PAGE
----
John Gombojab Hangin

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John Gombojab Hangin (1921–October 9, 1989) was a notable scholar of Mongolian studies. He authored several Mongolian dictionaries and textbooks and is credited by The New York Times with helping to establish recognition for the Mongolian People's Republic from the United Nations and the United States.[1][2]

In Japan[edit]

Hangin was born in Taibus Banner, Chahar, Inner Mongolia to a prominent family who had long been active in the Qing Dynasty court.[2] He was sent to Hokkaido Imperial University in Japan to study during World War II, afterward taking a position as a secretary in the Mengjiang government of Prince Demchugdongrub.[1][2] He was elected to the National Assembly of the Republic of China in 1947; however, after the Chinese Civil War ended with a communist victory, he emigrated to the United States in 1949.[1]

In the United States[edit]

In the US, under the guidance of Owen Lattimore, Hangin studied at Johns Hopkins University, the University of California, Berkeley, Columbia University, and Indiana University (where he received his Ph.D).[1][2] After graduation, he served on the faculties of several universities, including Columbia University, Georgetown University and UC Berkeley, before settling at Indiana University.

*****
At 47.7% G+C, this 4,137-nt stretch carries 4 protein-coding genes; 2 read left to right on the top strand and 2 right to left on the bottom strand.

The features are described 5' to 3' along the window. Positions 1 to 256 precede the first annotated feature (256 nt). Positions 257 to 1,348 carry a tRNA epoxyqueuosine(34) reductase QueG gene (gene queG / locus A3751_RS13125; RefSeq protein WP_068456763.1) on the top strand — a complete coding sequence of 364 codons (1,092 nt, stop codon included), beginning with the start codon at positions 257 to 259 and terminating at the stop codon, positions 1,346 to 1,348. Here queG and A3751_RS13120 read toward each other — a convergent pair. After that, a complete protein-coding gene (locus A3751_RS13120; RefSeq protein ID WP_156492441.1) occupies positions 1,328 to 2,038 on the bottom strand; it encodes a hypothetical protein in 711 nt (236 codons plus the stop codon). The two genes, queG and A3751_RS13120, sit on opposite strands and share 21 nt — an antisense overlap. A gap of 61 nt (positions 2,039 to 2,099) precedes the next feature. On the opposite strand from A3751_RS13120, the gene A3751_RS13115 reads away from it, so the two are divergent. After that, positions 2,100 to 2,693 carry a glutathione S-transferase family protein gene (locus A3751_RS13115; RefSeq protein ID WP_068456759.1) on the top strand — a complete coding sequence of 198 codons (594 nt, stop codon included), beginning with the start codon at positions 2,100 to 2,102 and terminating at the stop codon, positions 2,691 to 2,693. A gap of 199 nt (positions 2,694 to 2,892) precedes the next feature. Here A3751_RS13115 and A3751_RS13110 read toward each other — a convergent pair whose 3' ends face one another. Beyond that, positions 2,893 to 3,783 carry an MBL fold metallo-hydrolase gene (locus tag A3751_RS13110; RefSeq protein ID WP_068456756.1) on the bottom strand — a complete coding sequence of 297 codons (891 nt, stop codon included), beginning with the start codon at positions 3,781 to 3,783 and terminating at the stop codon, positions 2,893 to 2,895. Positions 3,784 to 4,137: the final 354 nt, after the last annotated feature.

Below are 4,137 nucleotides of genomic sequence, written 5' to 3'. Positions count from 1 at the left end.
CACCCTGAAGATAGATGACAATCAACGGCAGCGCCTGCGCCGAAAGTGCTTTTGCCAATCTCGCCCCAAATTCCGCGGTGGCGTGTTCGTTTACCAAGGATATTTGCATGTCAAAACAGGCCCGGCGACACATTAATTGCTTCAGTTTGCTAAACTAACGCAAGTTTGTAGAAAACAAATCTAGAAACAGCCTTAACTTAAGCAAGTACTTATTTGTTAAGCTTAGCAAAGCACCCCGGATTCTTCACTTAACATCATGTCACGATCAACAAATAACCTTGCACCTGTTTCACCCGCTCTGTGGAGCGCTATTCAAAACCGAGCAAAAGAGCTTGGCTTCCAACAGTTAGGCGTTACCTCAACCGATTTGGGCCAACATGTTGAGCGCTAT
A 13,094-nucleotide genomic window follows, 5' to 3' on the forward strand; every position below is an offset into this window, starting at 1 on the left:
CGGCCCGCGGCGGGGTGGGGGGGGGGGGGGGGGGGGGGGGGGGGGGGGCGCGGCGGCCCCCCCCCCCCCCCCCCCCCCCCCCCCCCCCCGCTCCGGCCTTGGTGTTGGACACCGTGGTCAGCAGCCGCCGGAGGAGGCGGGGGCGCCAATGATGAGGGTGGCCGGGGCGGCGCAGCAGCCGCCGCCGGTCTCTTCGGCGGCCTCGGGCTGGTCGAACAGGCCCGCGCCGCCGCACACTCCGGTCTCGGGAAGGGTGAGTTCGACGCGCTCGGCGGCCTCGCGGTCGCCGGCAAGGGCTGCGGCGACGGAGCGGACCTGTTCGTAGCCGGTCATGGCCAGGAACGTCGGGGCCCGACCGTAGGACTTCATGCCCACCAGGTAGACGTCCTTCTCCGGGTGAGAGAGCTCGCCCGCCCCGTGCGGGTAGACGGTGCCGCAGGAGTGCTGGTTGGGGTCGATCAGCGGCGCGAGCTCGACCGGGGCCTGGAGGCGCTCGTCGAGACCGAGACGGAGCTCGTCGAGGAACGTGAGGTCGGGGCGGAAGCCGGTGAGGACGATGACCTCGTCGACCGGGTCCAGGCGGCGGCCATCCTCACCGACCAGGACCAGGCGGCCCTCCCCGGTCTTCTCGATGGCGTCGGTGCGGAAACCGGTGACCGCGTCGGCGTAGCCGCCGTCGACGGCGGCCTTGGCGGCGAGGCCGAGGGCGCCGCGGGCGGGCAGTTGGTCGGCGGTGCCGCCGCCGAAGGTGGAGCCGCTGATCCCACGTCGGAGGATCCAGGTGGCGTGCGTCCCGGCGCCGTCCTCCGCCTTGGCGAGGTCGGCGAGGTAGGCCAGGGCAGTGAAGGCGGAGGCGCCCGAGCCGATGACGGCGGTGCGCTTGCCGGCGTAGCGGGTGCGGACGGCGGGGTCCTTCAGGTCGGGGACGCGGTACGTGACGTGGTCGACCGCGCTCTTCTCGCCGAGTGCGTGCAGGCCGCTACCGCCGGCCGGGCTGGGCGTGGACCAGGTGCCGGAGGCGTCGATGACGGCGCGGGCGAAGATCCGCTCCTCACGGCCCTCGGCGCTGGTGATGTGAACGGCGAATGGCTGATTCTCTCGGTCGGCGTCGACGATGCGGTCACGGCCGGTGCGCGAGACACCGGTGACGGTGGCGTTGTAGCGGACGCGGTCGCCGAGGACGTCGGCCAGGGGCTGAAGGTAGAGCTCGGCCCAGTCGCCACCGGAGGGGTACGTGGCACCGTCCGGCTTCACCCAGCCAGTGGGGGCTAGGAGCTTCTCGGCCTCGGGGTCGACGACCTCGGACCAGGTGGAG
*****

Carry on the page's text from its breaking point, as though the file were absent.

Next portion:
Hangin acted as a conduit between Americans and Mongolians. The New York Times, in its 1989 obituary, indicated that "[h]is efforts helped to lay the groundwork for recognition of the Mongolian People's Republic by the United Nations in 1961 and American recognition in 1987."[1] In addition to publishing several textbooks and dictionaries on the Mongolian language, Hangin also founded the Mongolia Society at Indiana Universality and established the Mongol-American Cultural Association (MACA).

Death and legacy[edit]

Hangin died of heart disease while doing research in Ulan Bator, Mongolia.[2] He is buried in the Altan-Ölgii National Cemetery.[3]

The Mongolia Society offers a scholarship in his name to Mongolian students who wish to study in the United States.[4]


  1. ^ a b c d e "J. G. Hangin, 68, Professor, dies". The New York Times. 1989-10-19. Retrieved 2008-09-21. 
  2. ^ a b c d e Sh. Baatar. "John Hangin Gombojab". Zamdaan Journal. Archived from the original on 2011-07-22. Retrieved 2011-02-23. 
  3. ^ "Remembering Our Founder, Dr. Gombojab Hangin (1921-1989)" (PDF). Mongol Survey (22): 24. 2009. Archived from the original (PDF) on 2011-07-27. Retrieved 2011-02-23. 
  4. ^ "Dr. Gombojab Hangin Memorial Scholarship". Retrieved 2008-09-21. 

External links[edit]